Conclusions: Type 2 arch was the most common variant. We found that age ≥ 65 years and BMI ≤ 21 kg/m2 were strong predictors of complex arch.

Yanal F. Al-Naser

Queen Alia Heart Institute, Jordan

Title: 35 years off warfarin-Standing the “Test “or “Challenge” of time?

Time : 15:15-15:45


Yanal Al-Naser is a consultant cardiac surgeon from Amman-Jordan. He graduated from University of Jordan in 1999 and was awarded the Jordanian boards in general surgery (2004) and cardiac surgery (2009). He was trained in Manchester –England as an adult cardiac surgeon and finished his training in 2012. He became a consultant adult cardiac surgeon in 2012 at Queen Alia Heart Institute in Jordan. He has a number of publications, and is a member of the Jordanian Cardiac society and the Royal College of Surgeons in the UK.


A 46 year old female patient, with no medical illnesses was referred to my clinic with effort intolerance and palpitations of four years duration. Her history dates back to when she was 11 when she had an Aortic and Mitral valve replacement due to rheumatic causes, she had a size 19mm bileaflet mechanical aortic valve and a size 27mm bileaflet mechanical mitral valve. She was started on warfarin and took it for three months of her life as documented by her family members and follow up notes till she decided to stop it. She stated that she took no medications at all and was completely asymptomatic, she got married and had three children, all a normal vaginal delivery aided by a mid wife at home. Her 2DECHO showed a grade three para-leaking aortic and mitral valves, and was referred to me for a redo AVR and MVR 35 years later, being off warfarin for all that period and was asymptomatic for 30 years and never had a stuck valve. Her coagulation profile was normal, with an INR of 1, I operated on her and found a rim of pannus surrounding the valves, but the leaflets were mobile. I replaced both valves using St Jude size 21 Aortic Valve and size 29 Mitral valves, both mechanical. There are a few cases described in literature about mechanical valves with no warfarin, but I believe this is one of those with the longest –off warfarin- history.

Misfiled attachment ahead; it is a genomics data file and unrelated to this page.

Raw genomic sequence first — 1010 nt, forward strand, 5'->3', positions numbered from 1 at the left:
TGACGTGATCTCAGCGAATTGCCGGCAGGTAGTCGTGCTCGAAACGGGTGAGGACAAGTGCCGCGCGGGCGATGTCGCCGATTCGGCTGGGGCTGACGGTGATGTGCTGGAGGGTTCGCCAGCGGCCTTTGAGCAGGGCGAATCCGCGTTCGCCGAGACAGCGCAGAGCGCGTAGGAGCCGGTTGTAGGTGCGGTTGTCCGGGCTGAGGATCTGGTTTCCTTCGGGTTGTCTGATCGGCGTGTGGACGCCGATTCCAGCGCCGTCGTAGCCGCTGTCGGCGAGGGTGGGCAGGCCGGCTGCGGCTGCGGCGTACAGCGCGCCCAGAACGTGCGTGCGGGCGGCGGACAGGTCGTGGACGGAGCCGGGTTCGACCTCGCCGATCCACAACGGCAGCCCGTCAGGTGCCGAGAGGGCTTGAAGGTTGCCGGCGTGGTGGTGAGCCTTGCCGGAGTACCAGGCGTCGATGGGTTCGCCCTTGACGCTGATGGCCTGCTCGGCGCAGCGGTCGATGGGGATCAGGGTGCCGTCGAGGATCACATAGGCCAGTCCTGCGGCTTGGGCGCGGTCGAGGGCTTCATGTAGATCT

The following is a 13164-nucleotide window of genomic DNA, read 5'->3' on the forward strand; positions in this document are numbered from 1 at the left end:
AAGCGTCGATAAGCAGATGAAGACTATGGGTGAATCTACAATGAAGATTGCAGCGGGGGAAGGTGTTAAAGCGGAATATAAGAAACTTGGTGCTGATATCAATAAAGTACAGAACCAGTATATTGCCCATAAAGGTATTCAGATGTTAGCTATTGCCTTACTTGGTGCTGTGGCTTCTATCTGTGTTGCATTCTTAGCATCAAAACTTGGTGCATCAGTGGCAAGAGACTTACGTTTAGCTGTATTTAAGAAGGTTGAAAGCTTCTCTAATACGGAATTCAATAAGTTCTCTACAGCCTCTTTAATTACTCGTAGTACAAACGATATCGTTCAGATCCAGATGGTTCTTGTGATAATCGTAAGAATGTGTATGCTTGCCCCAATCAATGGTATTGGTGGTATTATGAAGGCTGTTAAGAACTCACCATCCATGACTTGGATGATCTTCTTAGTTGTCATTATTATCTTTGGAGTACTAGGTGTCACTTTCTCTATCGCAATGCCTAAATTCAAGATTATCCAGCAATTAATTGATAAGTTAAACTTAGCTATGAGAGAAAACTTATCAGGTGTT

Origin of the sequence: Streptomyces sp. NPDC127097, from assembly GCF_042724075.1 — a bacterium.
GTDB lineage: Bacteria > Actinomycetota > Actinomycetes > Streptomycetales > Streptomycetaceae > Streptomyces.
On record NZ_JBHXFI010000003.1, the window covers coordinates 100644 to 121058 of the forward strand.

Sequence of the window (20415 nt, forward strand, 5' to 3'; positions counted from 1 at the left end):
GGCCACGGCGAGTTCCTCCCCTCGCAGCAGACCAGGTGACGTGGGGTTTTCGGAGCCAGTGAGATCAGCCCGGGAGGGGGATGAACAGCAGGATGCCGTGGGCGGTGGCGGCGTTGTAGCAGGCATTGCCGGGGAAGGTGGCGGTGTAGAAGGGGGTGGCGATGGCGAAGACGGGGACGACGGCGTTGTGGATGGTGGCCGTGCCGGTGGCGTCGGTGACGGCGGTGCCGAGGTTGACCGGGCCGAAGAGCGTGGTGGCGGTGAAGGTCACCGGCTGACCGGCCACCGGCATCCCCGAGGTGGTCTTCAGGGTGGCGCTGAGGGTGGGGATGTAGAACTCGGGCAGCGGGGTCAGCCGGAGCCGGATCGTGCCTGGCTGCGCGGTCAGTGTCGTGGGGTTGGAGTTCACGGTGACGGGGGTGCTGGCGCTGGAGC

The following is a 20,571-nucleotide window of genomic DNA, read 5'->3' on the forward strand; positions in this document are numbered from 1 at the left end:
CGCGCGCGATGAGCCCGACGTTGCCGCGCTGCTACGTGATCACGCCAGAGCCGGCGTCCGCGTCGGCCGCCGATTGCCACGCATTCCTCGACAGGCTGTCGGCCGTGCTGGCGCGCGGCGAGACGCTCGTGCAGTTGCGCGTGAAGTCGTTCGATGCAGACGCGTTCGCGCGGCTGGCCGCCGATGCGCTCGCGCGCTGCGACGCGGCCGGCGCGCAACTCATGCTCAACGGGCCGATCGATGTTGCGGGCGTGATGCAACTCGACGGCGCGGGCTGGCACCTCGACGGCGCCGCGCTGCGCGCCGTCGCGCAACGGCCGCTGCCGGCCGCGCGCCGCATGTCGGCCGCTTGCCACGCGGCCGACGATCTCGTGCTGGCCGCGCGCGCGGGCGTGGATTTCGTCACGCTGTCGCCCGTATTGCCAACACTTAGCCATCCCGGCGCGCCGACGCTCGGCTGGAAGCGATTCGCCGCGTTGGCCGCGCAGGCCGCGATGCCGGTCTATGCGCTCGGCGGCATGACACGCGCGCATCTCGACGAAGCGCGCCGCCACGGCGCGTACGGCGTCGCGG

Elisabet Berastegui

Hospital Universitari Germans Trias i Pujol, Spain

Title: Creating a new and simply frailty score for predicting postoperative morbidity in cardiac surgery

Time : 15:45-16:15


Elisabet Berastegui  completed her studies of Medicine in Barcelona University- Hospital Clinic. She completed  her training in Cardiac Surgery in Hospital Vall Hebron where she got her Certificate of research aptitude:  Fallot Tetralogy ; Right ventricular remodelling after pulmonary valve replacement in 2010. She works like staff in Hospital Germans Trias I Pujol where is working in areas of frailty and risk, ( Doctoral Programm.  Development of Thesis in Autonoma Barcelona University. She is enrolled in differente studys ( PERSIST TRIAL ) and is  Coordinator of Spanish PLIAR REGISTER, ( for sutureless prosthesis)